There are efforts taken through the Omani Woman’s Association, to empower Omani women with hands on skill in IT through formal training. The Women in Technology (WIT) program organised by the Omani Women’s Association - Muscat (OWAM) for MENA region, funded by the US Department of State and managed by IIE through the Middle East Partnership Initiative (MEPI), aims to promote economic reforms and the empowerment of women in the region. WIT program aims to train 10,000 women by 2010 and induct them into mainstream workforce.


The program delivers IT training through Microsoft's Unlimited Potential (UP) curriculum along with Professional Development workshops to improve women’s standard of living and quality of life by building their knowledge and skills and to eliminate illiteracy in information technology (IT). Microsoft's Unlimited Potential (UP) curriculum is designed to narrow the digital divide and aid global workforce development by providing access and training opportunities for communities underserved by technology including women.


The WIT program project centers of OWAM at Muscat, Musanna, Sohar, Ibra, Ibri, Taqa, Salalah, Rustaq, Saham, Buraimi and Khaburah are equipped with computers, some of which have been donated through the Microsoft Authorised Refurbishment program and about 40,000 RO worth Microsoft software has been donated to the OWAM. Through cooperative efforts, about 1350 Omani women have commendably been certified as IT literates through the WIT program in just 2yrs. The WIT program gives preference to young unemployed graduates and members of low-income families and includes scholarships to deserving students.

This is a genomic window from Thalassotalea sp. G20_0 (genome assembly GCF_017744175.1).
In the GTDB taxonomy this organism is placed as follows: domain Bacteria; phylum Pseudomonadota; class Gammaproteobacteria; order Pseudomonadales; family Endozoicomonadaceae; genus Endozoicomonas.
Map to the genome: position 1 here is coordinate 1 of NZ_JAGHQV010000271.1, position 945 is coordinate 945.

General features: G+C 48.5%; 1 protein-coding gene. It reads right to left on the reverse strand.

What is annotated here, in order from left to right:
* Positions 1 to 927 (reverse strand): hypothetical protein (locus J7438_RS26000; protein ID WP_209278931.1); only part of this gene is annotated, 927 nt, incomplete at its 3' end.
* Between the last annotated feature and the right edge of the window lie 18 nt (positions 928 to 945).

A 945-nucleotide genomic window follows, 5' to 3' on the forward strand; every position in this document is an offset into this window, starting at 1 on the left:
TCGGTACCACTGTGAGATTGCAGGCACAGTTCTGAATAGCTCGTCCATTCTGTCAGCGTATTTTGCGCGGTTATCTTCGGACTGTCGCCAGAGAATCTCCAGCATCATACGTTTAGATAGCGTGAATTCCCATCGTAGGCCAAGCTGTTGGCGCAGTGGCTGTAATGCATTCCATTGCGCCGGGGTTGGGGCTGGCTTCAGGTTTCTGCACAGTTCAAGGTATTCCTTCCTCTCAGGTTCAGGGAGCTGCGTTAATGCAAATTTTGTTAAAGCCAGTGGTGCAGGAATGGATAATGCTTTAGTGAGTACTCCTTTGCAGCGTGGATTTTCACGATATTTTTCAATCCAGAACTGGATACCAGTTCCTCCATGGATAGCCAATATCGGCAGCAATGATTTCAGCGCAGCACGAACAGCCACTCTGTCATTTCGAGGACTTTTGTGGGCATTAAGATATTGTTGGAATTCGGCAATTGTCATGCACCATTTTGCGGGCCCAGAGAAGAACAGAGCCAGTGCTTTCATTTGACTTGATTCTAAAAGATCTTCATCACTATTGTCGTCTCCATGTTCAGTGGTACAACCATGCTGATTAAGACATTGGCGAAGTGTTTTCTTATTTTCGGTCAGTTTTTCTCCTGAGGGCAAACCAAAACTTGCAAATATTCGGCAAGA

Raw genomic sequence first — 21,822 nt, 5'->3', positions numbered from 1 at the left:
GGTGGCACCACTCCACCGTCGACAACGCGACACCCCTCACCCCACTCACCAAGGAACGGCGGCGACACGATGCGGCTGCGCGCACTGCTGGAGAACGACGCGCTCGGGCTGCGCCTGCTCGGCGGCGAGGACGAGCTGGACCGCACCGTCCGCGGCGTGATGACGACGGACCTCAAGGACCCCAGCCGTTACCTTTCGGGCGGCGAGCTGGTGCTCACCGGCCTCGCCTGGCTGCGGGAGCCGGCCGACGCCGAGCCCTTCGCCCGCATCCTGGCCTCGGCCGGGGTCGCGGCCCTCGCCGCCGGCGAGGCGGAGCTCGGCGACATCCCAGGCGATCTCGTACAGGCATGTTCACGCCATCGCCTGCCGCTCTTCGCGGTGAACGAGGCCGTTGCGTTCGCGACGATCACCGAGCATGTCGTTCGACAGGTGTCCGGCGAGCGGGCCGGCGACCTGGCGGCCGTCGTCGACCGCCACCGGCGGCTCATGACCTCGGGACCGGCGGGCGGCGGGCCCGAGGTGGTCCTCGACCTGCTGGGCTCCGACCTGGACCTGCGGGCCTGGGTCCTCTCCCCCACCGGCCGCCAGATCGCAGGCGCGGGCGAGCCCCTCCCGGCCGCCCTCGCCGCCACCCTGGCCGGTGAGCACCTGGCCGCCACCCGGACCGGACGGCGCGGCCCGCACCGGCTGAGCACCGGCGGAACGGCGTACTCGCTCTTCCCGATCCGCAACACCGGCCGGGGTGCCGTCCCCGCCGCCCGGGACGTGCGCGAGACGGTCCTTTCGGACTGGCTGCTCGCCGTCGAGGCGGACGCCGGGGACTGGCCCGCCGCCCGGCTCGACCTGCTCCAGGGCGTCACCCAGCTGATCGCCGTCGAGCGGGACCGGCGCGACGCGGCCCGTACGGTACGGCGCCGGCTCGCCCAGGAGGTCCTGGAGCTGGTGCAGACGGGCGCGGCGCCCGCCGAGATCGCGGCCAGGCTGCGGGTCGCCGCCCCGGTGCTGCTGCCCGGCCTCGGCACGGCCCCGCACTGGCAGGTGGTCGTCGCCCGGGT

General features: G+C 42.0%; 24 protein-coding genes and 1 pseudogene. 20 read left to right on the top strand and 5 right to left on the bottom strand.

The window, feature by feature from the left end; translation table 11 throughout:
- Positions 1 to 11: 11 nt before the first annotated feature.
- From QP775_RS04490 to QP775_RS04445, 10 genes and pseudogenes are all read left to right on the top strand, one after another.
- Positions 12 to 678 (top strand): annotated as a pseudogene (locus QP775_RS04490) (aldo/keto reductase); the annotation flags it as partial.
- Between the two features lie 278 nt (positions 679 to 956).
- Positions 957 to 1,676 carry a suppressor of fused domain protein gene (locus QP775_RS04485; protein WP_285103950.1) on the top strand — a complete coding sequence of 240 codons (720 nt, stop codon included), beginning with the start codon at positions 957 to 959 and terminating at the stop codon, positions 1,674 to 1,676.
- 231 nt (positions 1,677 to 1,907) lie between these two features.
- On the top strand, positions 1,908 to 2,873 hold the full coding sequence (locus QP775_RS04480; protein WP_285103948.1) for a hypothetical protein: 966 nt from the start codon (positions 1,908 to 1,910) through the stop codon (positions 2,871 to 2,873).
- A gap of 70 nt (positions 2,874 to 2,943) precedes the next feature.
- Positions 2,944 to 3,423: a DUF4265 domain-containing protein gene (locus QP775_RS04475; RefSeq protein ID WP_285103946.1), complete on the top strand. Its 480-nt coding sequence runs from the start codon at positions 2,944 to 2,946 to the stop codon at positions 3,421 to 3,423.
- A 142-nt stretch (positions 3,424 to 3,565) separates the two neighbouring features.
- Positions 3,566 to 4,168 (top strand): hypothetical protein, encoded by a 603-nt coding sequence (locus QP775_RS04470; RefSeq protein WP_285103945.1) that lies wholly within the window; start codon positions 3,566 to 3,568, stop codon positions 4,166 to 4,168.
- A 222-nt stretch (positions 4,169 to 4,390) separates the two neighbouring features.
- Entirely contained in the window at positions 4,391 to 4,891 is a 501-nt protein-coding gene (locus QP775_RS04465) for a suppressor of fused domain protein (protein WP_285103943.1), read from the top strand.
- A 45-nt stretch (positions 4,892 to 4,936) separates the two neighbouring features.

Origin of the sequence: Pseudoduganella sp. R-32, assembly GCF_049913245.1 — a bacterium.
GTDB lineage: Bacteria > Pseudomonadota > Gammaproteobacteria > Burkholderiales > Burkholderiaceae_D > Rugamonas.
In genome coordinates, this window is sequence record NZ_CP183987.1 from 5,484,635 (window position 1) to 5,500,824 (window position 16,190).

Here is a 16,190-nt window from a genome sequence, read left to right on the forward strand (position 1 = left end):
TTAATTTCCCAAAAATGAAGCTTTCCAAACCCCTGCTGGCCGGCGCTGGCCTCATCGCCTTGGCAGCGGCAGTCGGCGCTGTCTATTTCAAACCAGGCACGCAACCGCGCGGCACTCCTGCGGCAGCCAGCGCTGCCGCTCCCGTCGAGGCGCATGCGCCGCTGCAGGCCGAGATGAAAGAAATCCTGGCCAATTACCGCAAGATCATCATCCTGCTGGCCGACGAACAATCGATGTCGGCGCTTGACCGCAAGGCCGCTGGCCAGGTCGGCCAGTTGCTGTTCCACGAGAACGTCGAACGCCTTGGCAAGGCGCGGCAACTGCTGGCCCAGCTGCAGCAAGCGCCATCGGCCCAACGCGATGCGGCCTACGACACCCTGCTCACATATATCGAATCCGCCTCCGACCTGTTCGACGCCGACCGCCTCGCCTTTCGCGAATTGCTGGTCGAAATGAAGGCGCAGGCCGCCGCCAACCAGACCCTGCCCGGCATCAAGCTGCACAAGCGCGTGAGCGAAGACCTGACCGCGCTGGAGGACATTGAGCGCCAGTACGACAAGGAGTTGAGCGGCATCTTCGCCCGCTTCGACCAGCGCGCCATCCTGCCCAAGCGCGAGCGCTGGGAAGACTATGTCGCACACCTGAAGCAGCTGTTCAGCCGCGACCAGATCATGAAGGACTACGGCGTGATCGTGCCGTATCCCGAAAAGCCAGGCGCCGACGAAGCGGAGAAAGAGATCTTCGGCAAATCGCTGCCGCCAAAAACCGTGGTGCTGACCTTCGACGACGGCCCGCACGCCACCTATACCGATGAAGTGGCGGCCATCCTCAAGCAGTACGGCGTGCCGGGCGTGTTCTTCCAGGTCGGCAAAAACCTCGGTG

Omani women have been pursuing higher levels of IT literacy through formal training programs offered at educational centers and through private study. Many of them own prestigious vendor certifications and are placed in highly specialized technical positions. But there is much more to invest in terms of faith, time and resources to bring the true potential of women in the field of technology. Women in general are creative and with the imaginative mind can engage successfully in the field of web design, graphics and multimedia as well as education technology. Very limited opportunities are currently available in such exclusive studies or vocational training and they are also unaffordable for many.


As the saying goes, ‘when we educate a girl, we educate her whole family' is a clue to the realization of the Digital Society of Oman.

2 comments:

Bobby said...

I never even thought of an Omani lady in IT - though I know they are really clever! Nice post!

And your new blog template looks awesome! :)

Sangeetha Sridhar said...

Glad to have u back in Muscat Bobby!

About the post, I'm speaking at WIT Conference on 1st April - So this is part of my compilations.

For text intensive posts like mine preferred this broad sheet format. I haven't done much about Personal Branding anyway:)

Women are heading IT organisations, while some serve even as IT heads and DGs in public sector. I've come across smart programmers and indeed in academic IT programs they are real cool cats.

Thanks for dropping by!